Chronicle of a Death Foretold

by Gabriel García Márquez

Start Free Trial

In Chronicle of a Death Foretold, what role does animal imagery play?

Expert Answers

An illustration of the letter 'A' in a speech bubbles

Garcia Marquez uses animal imagery to highlight certain character traits. Santiago is young and naive, described by his friend as a falcon chasing a "warlike crane," the experienced prostitute Maria Alejandrina Cervantes. Santiago's friend warns him that his ill-advised pursuit of Maria can only lead to a lifetime of pain.

Animal imagery is also used to foreshadow the death of Santiago Nasar. On the day of his death, he wakes up, as he puts it, feeling "completely spattered with bird s***." Rabbits are used as ill omens throughout the story, and on the morning of Santiago's death Victoria Guzman treats the rabbits the way she'd like to treat him—removing their entrails and feeding them to the dogs. Surely enough, Santiago's grisly death reflects that of the rabbit, ending up with "all his intestines exploded out."

Then there are the dogs. When the Vicario brothers leave the pigsty with their murder weapons, the unwrapped knives, the dogs start making a huge noise. Their barking is a premonition of the terrible events that are about to follow. Also, the dogs become agitated by the smell of death after Santiago's body is laid out in the center of the living room. It's almost as if they're lamenting his death with their insistent howls.

Approved by eNotes Editorial
An illustration of the letter 'A' in a speech bubbles

The animal imagery seems to serve many different functions.  The dream bird and its shit tend to establish the tone of the work in the first paragraph and possibly foreshadow  the oblivious Santiago Nasar figuratively awakening and finding himself the object of the Vicario twins' knives.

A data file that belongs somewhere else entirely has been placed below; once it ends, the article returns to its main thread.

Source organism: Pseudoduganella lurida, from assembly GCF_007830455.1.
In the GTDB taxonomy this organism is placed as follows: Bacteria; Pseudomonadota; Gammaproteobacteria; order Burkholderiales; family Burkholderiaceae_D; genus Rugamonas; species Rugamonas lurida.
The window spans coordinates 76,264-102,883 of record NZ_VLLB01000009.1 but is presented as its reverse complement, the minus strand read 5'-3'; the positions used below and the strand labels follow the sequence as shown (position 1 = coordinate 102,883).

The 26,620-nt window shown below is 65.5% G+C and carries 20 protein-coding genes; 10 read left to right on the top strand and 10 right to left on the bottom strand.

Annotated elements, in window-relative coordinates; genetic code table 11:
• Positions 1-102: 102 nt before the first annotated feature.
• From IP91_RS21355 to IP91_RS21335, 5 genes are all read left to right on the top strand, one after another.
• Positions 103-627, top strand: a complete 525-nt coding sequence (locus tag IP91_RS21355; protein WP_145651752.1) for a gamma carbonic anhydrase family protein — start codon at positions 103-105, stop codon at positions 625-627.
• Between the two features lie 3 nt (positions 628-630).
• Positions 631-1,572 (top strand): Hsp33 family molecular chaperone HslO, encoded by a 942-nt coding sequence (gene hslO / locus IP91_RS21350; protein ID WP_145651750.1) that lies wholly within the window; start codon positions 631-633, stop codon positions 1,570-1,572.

The slaughtered rabbits being fed to the dogs echo Santiago's autopsy in which the dogs are shot when they try to eat Santiago's intestines.  Again, the rabbits may be an example of foreshadowing as Santiago is repulsed when he sees what Victoria Guzman is doing to the rabbits, almost as if he has a premonition of what is in store for him.  Metaphorically, Victoria Guzman may be guilty of slaughtering Santiago as well.  Obviously upset with him for groping her daughter, Victoria has reason not to warn him of the Vicario twins' plot to kill him. 

In this way, the animals seem to establish the violent setting of blood and slaughter that culminate in Santiago's death.  He is viciously hacked by the same knives that the twins use to slaughter their pigs.  They also may serve to create some pathos for Santiago when we see the similiarities between the fate of his corpse and that of the rabbits. 


See eNotes Ad-Free

Start your 48-hour free trial to get access to more than 30,000 additional guides and more than 350,000 Homework Help questions answered by our experts.

Get 48 Hours Free Access
Approved by eNotes Editorial